The friends of universities warned them for two reasons. It is a complicated argument, but I shall be brief, in accordance with the request that has been made. Obviously, universities were warned on a demographic ground. Of all groups, universities can plan ahead. As the hon. Member for Berwick-upon-Tweed (Mr. Beith) said, there was a problem, for example, of tenure. Indeed, there was much wisdom in what the hon. Gentleman said about the reasons for tenure. However, as a gentle aside I should point out that the most obvious example of tenure is that of the parson's freehold, and for much the same reasons. However, gradual and substantial amendments were made over the years to take account of changing conditions and the same should have applied, and will apply, to universities.
The second ground for warning was that the nation's social conscience was no longer prepared to accept without question that the same, or a higher, proportion of the money available in advanced higher education, should be allocated to universities. In many ways I shared the growing interest in the other sectors of advanced higher education. That interest was not hostile to universities, but it was clear. My right hon. Friend the Secretary of State has mentioned the most coherent example of advice, which was contained in Mrs. Shirley Williams' famous 13 points, published in 1969. I shall not speculate and I am not a betting man, but if a dark cloud should fall on Crosby, the silver lining will be that Mrs. Shirley Williams will then be a Member of Parliament and can thus be specific about her educational policies.
The 13 points were contemptuously ignored by the universities. I speak with a little knowledge, because shortly after Mrs. Williams' tenure of office as Secretary of State for Education I had some responsibility for higher education. I remember the dialogues of those days. For example, I accept without question that many university courses must last for as long as three years. However, that does not apply to every course. Mrs. Williams thought that certain courses could be adequately concluded within two years.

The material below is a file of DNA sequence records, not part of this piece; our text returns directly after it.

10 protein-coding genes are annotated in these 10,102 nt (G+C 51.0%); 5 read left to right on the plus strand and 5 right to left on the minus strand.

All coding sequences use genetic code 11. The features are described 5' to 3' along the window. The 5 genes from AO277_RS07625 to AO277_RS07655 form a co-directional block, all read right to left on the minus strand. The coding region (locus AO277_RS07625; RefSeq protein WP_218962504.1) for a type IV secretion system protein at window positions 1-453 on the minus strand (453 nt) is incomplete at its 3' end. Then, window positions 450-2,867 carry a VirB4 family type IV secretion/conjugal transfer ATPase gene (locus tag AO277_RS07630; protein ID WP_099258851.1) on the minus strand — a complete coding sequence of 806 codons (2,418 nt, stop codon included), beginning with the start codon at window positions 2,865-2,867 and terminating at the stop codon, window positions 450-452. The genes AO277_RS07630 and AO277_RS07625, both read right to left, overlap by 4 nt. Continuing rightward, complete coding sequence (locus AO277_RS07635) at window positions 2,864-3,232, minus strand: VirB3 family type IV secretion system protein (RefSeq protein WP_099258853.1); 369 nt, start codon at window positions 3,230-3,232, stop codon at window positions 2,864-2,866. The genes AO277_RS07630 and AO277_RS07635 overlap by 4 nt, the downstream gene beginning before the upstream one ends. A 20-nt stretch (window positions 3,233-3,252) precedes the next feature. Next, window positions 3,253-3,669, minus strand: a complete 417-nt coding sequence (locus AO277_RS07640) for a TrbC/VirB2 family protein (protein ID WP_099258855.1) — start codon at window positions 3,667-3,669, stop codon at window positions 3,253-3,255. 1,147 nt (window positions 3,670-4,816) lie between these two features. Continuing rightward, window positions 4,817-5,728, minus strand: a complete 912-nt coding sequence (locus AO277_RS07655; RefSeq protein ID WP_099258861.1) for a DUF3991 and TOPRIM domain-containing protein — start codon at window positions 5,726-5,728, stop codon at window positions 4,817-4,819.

I recently heard Mrs. Shirley Williams speak on the radio. I am sorry to mention her name again, because I realise that I have just mentioned three words that appear dirty to the Labour Party. However, I was not surprised to hear her say that in present circumstances, the Government had no alternative but to act in this way. Whatever Mrs. Williams may be now, she was once the shining archangel of the Labour Party's education policy. Labour Members cannot wriggle out of all the things that she said when she was a spokesman for the Labour Party. She put forward that policy with the Labour Party's full approval.
I listened with sympathy to the pleas that have been made. My hon. Friend the Member for Rippon (Dr. Hampson) made a penetrating intervention and it has been argued that the universities should be given a bit more time. There is a fallacy in that argument and a point that would have to be met if it were conceded. There is a danger that the universities concerned—it would not be easy to select them—would use the additional cash for a breathing space and would not continue with the hard and dificult decisions that must be made.
I shall take Bristol university as an example. There is an understandable tendency among senates to postpone making decisions. The hon. Member for Berwick-upon-Tweed put his finger on the point. As we were reminded at the beginning of the debate, the UGC is quite old. It is effectively an instrument geared to expansion and it is undergoing the most fearsome strains as a result of the requirements of contraction. However, it does not have—nor do Government—the control over individual universities that is found by analogy in the maintained sector of education. Indeed, I should not want Government to have that degree of control. I listened with great sympathy to the requests that have been made. Many hon. Members are in close touch with universities. However, if those requests are to be met, they must be geared—in a way that at present escapes me—to understandings or undertakings that such agreement will not simply be an excuse for deferring decisions, however unpleasant they may be.
I join those who have said that they are distressed by the way in which the strains imposed by contraction have led some university people to advocate the abolition of the UGC and to say that universities should come directly under the control of the Government. I understand the strength of feeling, but I beg my academic friends to remember that throughout the university world, that buffer or cushion between Government and the universities, is considered a typically British, but most effective operation. We dismantle it at our peril.